Dear Liz Jones

Today you wrote a column about women like me, that is, middle-class women who became mothers in our 30s. Thank you. Usually no one ever pontificates about our lives, motivations, shriveled eggs, outrageous sense of entitlement when we’re out and about pushing a buggy the size of a 4×4 etc., so it makes a pleasant change. Nevertheless, while listing all of our flaws — and heaven knows, we late breeders have got them — there’s one you missed out. Yes, we might be selfish, overly obsessed with our offspring, fussy, flabby and over-tired, but do you know what else we are? Really fucking patronising. Therefore allow me, Liz, to patronise you.

You say “maybe I’m just jealous and bitter”. Don’t be so hard on yourself, not least because everyone knows this is just a persona. At this point I probably ought to refer to your own ill-fated attempts to conceive but I’m not going to (except I already have, I suppose. Sorry). Anyhow, it doesn’t matter what you say about me or others like me. No need to apologise. It’s sort of a joke and it sort of isn’t, and it sells and I guess that’s the main thing.

This is the thing that worries me, though: the constant upping of the strangeness ante. The end of your column was especially weird today, one presumes from a lack of editing, but it sort of freaked me out. I worry about you, Liz Jones. We’re all meant to be amused and think you don’t mean half of what you write, but it all feels quite odd to me. I think it’s quite bizarre for a newspaper to be paying someone to deliberately write articles which will make lots of people hate the author, even if it’s good clickbait. Something in me says it’s not right for a person to be selling off their basic likeability, deliberately, word by word, when they could do so much better (apologies if I sound like your mum, except I’m pretty sure I don’t – there’s enough said about your mum in today’s column to assure me of that).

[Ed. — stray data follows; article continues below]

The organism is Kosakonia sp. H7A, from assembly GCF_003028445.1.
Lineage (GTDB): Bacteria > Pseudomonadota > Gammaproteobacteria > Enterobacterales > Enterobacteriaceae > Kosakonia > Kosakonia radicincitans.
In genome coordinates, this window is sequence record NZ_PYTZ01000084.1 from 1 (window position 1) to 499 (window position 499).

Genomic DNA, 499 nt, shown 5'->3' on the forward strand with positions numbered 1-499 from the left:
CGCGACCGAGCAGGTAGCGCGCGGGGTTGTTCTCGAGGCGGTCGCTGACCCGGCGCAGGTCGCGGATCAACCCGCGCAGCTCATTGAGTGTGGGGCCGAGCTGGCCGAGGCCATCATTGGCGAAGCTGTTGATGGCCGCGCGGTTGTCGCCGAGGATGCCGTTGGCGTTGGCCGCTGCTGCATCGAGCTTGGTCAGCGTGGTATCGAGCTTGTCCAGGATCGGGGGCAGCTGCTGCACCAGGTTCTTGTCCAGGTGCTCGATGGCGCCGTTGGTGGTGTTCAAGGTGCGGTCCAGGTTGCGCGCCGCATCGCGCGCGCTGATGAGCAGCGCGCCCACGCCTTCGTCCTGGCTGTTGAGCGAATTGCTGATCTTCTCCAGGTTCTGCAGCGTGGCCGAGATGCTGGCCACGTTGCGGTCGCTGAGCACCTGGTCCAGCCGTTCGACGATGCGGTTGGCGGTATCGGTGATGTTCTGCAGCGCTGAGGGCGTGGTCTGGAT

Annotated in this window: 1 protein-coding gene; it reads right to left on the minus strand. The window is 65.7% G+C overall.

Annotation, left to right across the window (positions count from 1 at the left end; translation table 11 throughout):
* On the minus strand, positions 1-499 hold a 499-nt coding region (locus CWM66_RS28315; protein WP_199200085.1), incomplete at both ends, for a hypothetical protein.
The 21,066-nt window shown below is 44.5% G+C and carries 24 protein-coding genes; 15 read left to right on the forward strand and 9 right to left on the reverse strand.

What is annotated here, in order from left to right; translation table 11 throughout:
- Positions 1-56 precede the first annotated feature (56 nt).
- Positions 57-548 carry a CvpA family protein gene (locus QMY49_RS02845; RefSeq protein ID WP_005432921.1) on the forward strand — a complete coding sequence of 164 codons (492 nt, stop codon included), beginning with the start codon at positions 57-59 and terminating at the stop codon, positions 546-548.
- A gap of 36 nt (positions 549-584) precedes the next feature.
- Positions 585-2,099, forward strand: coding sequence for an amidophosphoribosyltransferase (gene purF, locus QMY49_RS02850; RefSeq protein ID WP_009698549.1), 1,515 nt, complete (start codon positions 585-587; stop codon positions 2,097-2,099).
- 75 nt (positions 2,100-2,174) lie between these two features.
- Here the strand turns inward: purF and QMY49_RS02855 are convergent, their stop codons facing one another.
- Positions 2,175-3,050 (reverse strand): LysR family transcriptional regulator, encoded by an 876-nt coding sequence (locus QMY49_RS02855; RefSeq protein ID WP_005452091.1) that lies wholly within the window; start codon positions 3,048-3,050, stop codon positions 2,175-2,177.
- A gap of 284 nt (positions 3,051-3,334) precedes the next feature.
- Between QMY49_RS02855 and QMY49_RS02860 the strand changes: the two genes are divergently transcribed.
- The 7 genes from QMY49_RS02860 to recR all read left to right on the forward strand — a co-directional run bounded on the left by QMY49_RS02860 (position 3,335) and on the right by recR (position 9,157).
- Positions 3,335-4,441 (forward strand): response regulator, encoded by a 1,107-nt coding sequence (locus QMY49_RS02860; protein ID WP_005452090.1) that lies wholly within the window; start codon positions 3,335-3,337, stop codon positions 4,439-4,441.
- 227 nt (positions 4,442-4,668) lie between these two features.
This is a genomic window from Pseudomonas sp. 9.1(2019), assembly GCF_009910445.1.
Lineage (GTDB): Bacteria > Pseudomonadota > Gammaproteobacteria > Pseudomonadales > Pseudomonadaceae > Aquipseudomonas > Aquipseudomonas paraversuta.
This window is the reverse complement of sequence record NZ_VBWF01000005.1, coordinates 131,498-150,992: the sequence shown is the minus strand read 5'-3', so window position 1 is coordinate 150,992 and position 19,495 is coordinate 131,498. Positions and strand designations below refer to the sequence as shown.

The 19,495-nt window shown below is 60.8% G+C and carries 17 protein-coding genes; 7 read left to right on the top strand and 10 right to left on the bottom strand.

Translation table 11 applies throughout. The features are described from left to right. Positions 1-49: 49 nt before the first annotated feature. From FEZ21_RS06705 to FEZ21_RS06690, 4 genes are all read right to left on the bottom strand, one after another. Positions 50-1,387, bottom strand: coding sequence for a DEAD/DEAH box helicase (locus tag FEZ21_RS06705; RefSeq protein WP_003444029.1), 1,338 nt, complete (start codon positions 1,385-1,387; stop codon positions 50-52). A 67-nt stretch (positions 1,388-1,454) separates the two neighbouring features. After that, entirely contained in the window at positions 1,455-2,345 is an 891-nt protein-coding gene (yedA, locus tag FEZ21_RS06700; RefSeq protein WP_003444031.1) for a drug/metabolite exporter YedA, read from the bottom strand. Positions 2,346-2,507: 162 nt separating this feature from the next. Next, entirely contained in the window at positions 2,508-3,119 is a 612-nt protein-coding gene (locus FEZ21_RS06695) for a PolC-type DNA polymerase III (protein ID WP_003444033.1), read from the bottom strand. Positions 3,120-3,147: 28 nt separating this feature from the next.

Since I’ve ventured this far into patronising mumsiness, I might as well go the whole hog: Liz, I hope that you are eating okay. I realise you’ve struggled with eating disorders for most of your life, as have I. I read your pieces on anorexia and they bother me. They are sad but more often than not, they don’t strike me as a useful exploration of the illness, more a very public expression of self-hatred. And yet sometimes you have written more illuminating stuff. I’ve read some of your pieces on eating disorders in the fashion industry and thought “go you!”. I’m glad you say these things. So why is it that you increasingly present anorexia not as a scandalous waste of lives and potential, but yet another crazy Liz Jones flaw? You know it’s not a joke – is it because your editors think it is?

Well, I’ve said enough already. You know what mums are like. Take care, and keep warm.

A Concerned Mum (middle class, over 30)